Franke's, one of the state's oldest restaurants, marked its centenary in 2019, 100 years after C.A. Franke founded it as a doughnut shop on West Capitol Avenue. In 1922, he built a large bakery at 111 W. Third St. and opened the original Franke's Cafeteria in 1924 at 115 W. Capitol, at Louisiana Street, where customers included shoppers at the major downtown department stores. A separate dining room subsequently opened around the corner at 511 Louisiana and shared the same kitchen.
The original cafeteria closed in 1960. "Branches" opened — and closed — over the years in Hot Springs, Fort Smith, North Little Rock's McCain Mall and Little Rock's University Mall. The location in what was originally the new First National Bank building, subsequently the First Commercial and now Regions, opened in 1989. The Rodney Parham Road cafeteria took over what had been Wyatt's Cafeteria in the fall of 1994.
Franke's son, William J. Franke, began running the operation in 1967. William Keliher "Bill" Franke, his grandson, took over in 1983. His wife, Carolyn, and their daughter, Christen Franke, also worked in the business. Christen, who became the manager after she got out of college, died in December 2016 at the age of 37. Bill, her father, died three months later in March 2017 at age 67.
Chris Tanner says he's still in the final stages of remodeling The Oyster Bar, 3003 W. Markham St., Little Rock, which he and his wife, Samantha, bought from the retiring Virginia Boyd in September, and that he anticipates he'll be opening in about three more weeks. He opened his Cheers in the Heights, 2010 N. Van Buren St., Little Rock, a couple of weeks ago for outdoor-only dining at six patio tables, with one indoor table for parties of 10 or fewer in the private dining room. And he's continuing the hold on reopening the dining room at Samantha's Tap Room & Wood Grill, 322 Main St., Little Rock, which has been closed for more than two months.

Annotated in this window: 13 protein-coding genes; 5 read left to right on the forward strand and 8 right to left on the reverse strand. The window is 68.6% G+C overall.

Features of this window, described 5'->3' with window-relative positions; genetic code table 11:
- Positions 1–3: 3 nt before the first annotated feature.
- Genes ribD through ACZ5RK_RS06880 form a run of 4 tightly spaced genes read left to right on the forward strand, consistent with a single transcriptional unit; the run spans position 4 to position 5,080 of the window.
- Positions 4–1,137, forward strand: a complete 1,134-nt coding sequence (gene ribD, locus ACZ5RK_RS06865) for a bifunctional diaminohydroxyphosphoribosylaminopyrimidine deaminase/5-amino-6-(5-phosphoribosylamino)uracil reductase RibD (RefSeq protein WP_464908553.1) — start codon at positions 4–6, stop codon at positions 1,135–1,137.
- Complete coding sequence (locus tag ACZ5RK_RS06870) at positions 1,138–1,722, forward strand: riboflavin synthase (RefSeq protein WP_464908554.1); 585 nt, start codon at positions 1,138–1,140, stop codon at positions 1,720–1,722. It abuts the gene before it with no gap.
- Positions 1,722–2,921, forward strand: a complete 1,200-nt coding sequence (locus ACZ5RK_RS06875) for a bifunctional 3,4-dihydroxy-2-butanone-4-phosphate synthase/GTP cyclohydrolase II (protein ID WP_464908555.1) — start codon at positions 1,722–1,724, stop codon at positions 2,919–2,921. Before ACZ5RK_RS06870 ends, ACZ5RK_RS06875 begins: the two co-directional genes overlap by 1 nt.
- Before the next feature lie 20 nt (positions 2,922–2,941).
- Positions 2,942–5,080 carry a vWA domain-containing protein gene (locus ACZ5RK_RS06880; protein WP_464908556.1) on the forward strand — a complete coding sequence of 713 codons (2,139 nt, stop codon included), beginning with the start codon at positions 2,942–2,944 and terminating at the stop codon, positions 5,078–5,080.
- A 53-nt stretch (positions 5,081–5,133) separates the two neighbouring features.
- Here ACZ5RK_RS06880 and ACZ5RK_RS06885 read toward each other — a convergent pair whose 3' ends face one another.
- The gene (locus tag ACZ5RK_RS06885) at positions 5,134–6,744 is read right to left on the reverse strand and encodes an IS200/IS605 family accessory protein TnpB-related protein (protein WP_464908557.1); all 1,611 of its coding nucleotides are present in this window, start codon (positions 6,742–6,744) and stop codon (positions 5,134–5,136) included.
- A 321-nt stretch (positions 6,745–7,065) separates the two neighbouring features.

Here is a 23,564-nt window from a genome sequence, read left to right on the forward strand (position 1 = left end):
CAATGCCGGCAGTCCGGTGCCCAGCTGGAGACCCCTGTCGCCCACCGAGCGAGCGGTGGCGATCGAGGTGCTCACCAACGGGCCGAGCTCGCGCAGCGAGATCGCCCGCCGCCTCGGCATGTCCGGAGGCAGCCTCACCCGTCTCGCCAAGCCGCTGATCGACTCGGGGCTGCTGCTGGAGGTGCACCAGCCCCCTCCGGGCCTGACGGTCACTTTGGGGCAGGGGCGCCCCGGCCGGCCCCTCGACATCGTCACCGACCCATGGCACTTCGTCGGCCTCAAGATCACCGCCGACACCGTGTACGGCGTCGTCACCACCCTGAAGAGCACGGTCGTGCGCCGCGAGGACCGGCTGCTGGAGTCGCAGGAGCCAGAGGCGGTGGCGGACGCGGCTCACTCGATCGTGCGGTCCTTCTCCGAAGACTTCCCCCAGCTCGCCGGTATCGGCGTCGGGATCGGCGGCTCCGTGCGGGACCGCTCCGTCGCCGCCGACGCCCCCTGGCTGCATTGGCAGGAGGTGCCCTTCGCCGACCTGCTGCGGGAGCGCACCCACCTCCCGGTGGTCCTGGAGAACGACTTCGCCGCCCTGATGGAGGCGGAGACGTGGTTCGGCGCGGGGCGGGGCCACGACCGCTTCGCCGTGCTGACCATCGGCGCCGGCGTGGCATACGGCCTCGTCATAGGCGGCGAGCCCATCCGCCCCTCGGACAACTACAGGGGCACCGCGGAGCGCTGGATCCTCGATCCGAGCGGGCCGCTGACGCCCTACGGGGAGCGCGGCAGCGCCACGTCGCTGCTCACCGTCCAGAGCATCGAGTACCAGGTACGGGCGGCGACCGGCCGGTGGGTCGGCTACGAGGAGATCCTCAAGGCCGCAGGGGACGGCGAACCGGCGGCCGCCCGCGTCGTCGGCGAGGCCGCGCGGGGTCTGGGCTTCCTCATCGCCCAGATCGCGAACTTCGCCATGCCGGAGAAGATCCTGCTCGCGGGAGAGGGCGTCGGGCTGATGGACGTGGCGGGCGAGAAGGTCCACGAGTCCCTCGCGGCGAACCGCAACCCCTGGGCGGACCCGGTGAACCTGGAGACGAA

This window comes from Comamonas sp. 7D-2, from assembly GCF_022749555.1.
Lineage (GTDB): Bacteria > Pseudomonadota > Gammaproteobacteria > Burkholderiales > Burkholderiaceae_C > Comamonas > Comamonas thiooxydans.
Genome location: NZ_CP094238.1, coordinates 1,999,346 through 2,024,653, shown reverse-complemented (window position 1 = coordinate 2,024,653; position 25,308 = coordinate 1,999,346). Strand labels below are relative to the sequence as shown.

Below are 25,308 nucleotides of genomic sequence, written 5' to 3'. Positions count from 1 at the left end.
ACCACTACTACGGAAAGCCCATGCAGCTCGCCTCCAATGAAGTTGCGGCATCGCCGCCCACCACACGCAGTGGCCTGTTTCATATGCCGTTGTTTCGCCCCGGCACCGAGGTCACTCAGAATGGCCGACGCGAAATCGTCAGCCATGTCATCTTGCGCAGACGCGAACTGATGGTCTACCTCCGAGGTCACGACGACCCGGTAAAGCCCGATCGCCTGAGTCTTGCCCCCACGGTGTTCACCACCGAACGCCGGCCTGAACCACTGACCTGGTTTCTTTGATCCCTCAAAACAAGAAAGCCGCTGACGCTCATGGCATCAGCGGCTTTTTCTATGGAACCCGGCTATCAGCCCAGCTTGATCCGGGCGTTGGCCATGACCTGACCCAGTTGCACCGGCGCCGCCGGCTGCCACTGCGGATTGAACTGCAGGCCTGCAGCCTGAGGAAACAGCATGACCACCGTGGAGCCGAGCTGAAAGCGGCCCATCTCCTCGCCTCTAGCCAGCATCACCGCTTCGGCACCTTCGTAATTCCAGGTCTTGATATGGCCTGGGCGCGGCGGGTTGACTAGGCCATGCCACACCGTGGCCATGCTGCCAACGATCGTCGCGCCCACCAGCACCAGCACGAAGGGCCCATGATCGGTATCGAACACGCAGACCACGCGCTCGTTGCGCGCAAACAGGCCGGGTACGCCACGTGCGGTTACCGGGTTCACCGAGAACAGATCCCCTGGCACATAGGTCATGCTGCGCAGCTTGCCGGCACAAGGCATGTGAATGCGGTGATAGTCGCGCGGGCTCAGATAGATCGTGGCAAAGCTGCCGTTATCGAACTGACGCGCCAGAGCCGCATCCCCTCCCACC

The first Arkansas outlet of the Alabama-based Rock n Roll Sushi franchise-chain operation — billing itself as "The only rock-'n-roll-themed, American-style sushi restaurant franchise in the U.S.!" — opened Friday in the former Which Wich storefront, Chenal Creek shopping center, 12800 Chenal Parkway, Little Rock. (Chris Kramolis, the "area developer" and co-franchisee with Jason Alley are also the guys who introduced Arkansas to Tropical Smoothie Cafe.) See the complete menu and order online at rnrsushiu.com; there's a long list of classic and "headliner" rolls, an almost-as-long list of appetizers and a selection of hibachi-cooked entrees. A beer-and-wine license, we're told, is pending, Hours are 11 a.m.-9 p.m. daily. The phone number is (501) 313-4241; the Facebook page, facebook.com/rnrsushi.littlerock.